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Annales Geophysicae An interactive open-access journal of the European Geosciences Union
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Volume 25, issue 6
Ann. Geophys., 25, 1417–1432, 2007
https://doi.org/10.5194/angeo-25-1417-2007
© Author(s) 2007. This work is distributed under
the Creative Commons Attribution 3.0 License.
Ann. Geophys., 25, 1417–1432, 2007
https://doi.org/10.5194/angeo-25-1417-2007
© Author(s) 2007. This work is distributed under
the Creative Commons Attribution 3.0 License.

  29 Jun 2007

29 Jun 2007

Temperature anisotropies of electrons and two-component protons in the dusk plasma sheet

M. N. Nishino1, M. Fujimoto1, T. Terasawa2, G. Ueno3, K. Maezawa1, T. Mukai4, and Y. Saito1 M. N. Nishino et al.
  • 1ISAS/JAXA, Kanagawa 229-8510, Japan
  • 2Tokyo Institute of Technology, Tokyo 152-8551, Japan
  • 3Institute of Statistical Mathematics, Tokyo 106-8569, Japan
  • 4JAXA, Tokyo 100-8260, Japan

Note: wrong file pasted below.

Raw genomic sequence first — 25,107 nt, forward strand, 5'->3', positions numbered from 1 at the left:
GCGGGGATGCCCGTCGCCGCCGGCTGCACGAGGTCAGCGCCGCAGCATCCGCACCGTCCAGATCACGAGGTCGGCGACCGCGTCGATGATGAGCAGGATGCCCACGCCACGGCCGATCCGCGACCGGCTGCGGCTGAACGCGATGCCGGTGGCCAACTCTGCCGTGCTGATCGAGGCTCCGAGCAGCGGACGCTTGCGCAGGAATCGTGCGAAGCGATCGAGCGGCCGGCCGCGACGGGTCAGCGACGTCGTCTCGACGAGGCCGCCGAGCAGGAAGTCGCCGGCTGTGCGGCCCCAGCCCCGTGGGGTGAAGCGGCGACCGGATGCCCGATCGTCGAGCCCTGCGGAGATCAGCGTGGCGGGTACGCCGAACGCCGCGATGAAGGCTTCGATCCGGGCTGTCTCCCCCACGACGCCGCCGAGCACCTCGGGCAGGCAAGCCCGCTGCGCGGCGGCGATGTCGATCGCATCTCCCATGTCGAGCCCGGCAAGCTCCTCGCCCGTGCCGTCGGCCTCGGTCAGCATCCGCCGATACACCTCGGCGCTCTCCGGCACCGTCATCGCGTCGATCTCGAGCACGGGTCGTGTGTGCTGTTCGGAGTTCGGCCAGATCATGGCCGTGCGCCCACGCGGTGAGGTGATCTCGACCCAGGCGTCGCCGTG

Abstract. To investigate the cold plasma sheet formation under northward IMF, we study the temperature anisotropies of electrons and two-component protons observed by the Geotail spacecraft. The two-component protons, which are occasionally observed in the dusk plasma sheet near the low-latitude boundary, are the result of spatial mixing of the hot protons of the magnetosphere proper and the cold protons from the solar wind. Recent research focusing on the two-component protons reported that the cold proton component at times has a strong anisotropy, and that the sense of the anisotropy depends on the observed locations. Since electrons have been known to possess a strong parallel anisotropy around the low-latitude boundary layer, we compare anisotropies of electrons and protons to find that the strengths of parallel anisotropies of electrons and the cold proton component are in good correlation in the tail flank. The parallel anisotropy of electrons is stronger than that of the cold proton component, which is attributed to selective heating of electrons. We further find that the strengths of the parallel anisotropies in the tail flank depend on the latitudinal angle of the IMF; strong parallel anisotropies occur under strongly northward IMF. We discuss that the Kelvin-Helmholtz vortices, which developed under strongly northward IMF, and the resultant magnetic reconnection therein may lead to the strong parallel anisotropies observed in the tail flank.

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